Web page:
Back to Top | Article Outline

Biochemical Measures

We used standard clinical biochemistry laboratory methods with standardized values for Danish children as reference. Normal values for high-density lipoprotein (HDL) -cholesterol were obtained from the consensus report on metabolic syndrome in children (9). All of the normal values/ranges are provided in tables or text. Serum and plasma samples were frozen and stored at −80 °C. Serum insulin was measured using a 2-site immunospecific insulin enzyme-linked immunosorbent assay (DakoCytomation, Copenhagen, Denmark, interassay coefficient of variation = 7.5% and intraassay coefficient of variation <10%).

Back to Top | Article Outline


Data were analyzed with SPSS version 10.0 (SPSS Inc, Chicago, IL). Nonparametric ANOVA with Friedman test was used initially for all of the children who were studied on the 3 occasions. If significant, then post hoc analysis with the Wilcoxon paired test was performed to compare baseline with 10 weeks (n = 117) and 12 months (n = 71) and 10 weeks versus 12 months (n = 71). Correlations were performed with Spearman ρ and the correlation coefficient (r) provided. P < 0.05 was considered to be statistically significant in a 2-tailed test.

Back to Top | Article Outline


Body Mass Index-Standard Deviation Score (BMI-SDS), Body Composition, Waist Circumference, and Blood Pressure

At baseline, all of the children had elevated BMI-SDS (2.93 ± 0.52), and boys had higher BMI-SDS scores than girls (3.11 ± 0.52 vs 2.77 ± 0.46; P = 0.001). During the camp, all of the children achieved a significant decrease in body weight and BMI (Fig. 1). Boys had significantly higher BMI-SDS change compared with girls (−0.72 ± 0.21 vs −0.56 ± 0.21; P = 0.001). After 12 months, the majority of the children had regained the weight, but 17 of 71 (24%) had maintained or further reduced their BMI-SDS (Table 1) with no sex effect. At baseline, all of the children except 1 had a waist circumference that was >90th percentile for their age (10). The children lost and regained visceral body fat as determined by waist circumference, with no age or sex differences. During the camp, the children's bioimpedance body fat component decreased markedly; however, after 12 months, it increased again in the majority (78%) of the children. As expected, their estimated lean body weight also decreased during the camp but increased again after 12 months.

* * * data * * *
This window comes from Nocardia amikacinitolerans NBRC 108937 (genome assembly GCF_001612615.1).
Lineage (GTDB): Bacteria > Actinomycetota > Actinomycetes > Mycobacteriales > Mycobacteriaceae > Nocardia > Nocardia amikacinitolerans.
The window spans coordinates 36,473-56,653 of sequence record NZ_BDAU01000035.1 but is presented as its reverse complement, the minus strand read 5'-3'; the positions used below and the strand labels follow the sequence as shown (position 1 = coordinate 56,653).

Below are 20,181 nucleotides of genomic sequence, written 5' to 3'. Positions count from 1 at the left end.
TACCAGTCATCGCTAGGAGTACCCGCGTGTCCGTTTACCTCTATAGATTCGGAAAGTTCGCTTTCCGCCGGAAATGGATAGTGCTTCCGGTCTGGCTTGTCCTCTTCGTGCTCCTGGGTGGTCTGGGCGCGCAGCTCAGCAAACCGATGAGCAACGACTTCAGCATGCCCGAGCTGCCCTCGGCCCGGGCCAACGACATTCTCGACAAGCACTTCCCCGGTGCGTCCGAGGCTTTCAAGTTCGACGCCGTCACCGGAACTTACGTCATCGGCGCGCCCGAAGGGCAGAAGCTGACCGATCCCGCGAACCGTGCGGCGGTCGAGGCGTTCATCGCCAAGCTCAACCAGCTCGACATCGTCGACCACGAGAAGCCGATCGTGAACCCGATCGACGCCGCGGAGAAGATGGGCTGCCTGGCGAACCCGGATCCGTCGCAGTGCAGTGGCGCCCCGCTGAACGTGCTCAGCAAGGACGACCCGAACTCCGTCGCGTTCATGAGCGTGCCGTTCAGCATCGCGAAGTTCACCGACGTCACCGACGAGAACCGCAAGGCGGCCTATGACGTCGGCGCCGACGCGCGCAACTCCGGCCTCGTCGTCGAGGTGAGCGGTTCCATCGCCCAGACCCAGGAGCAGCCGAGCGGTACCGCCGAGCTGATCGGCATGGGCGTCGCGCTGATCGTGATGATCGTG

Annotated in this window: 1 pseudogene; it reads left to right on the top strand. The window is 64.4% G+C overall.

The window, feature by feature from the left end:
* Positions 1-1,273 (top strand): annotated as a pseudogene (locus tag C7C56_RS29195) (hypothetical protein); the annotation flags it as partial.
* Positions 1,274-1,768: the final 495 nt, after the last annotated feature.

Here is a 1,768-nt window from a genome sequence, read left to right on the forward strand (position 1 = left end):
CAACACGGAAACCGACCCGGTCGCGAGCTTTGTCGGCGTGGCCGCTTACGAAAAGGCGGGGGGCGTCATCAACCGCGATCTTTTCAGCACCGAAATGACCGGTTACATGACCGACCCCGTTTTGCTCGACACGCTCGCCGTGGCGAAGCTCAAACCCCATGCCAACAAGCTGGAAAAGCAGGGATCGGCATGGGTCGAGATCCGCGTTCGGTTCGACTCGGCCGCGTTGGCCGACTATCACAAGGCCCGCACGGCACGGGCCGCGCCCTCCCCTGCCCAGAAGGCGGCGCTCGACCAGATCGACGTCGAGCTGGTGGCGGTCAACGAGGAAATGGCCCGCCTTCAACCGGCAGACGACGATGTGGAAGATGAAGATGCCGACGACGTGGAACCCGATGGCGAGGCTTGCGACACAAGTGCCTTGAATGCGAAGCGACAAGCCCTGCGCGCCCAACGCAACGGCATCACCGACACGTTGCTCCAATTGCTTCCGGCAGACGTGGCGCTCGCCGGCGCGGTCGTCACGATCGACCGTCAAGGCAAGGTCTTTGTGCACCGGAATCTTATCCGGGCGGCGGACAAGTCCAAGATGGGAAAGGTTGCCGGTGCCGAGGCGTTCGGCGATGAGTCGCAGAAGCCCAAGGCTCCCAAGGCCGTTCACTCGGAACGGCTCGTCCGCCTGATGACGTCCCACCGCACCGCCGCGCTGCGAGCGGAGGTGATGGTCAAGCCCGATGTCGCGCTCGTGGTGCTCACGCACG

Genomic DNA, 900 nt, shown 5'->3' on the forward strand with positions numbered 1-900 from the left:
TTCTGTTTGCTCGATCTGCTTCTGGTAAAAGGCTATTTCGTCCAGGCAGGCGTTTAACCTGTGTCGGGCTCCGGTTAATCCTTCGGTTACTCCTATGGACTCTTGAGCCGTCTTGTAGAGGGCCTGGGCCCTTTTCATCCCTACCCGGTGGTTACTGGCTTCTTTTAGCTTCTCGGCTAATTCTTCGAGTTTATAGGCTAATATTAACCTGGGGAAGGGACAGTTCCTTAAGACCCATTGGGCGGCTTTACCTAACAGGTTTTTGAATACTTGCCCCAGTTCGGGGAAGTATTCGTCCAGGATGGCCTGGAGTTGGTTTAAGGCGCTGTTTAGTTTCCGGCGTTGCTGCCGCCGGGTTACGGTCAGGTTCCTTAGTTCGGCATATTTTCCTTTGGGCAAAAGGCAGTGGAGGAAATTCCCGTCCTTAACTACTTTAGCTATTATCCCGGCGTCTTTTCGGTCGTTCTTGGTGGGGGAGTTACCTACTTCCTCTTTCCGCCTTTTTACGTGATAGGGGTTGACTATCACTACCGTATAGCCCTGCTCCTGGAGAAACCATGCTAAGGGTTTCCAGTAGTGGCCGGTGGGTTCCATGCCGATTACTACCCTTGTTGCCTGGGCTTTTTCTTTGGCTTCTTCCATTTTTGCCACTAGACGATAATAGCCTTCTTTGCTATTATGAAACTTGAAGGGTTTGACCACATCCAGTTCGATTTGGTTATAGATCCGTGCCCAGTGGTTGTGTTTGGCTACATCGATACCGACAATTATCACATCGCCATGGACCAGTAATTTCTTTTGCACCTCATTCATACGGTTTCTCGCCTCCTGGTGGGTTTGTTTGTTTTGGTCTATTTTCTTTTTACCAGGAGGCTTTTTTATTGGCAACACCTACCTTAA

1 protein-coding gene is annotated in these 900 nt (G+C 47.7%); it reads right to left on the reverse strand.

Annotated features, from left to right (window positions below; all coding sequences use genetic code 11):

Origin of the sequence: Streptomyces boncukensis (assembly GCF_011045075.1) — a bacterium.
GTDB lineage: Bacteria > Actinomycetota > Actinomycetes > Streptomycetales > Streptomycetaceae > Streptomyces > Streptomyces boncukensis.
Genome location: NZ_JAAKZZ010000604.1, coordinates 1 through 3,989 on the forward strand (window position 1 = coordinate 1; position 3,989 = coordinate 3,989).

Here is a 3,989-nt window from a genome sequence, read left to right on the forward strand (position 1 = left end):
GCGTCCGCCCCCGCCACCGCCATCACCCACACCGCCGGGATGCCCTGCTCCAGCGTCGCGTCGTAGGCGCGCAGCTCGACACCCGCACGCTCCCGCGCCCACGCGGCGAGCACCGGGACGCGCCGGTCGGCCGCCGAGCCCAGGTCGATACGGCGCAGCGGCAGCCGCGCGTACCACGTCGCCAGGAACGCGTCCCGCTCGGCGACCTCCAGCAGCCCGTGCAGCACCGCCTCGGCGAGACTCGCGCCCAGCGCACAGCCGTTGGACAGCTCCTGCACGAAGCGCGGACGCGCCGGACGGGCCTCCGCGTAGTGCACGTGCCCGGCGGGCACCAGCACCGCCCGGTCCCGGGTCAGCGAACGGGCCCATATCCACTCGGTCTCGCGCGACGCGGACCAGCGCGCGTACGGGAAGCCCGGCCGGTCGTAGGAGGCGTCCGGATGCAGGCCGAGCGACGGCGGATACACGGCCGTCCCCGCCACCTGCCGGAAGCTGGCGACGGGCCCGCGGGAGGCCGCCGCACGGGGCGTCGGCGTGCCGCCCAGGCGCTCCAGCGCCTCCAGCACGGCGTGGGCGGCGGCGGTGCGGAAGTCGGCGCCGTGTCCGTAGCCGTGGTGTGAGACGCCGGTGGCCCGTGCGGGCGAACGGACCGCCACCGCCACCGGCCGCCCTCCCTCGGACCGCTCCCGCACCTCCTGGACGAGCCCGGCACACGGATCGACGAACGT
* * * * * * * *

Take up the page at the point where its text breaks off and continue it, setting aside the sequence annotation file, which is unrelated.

At baseline, 14 children (12%) had a systolic blood pressure of >130 mmHg and 1 had a diastolic blood pressure of >85 mmHg. These blood pressures were decreased during the camp and increased again after 12 months.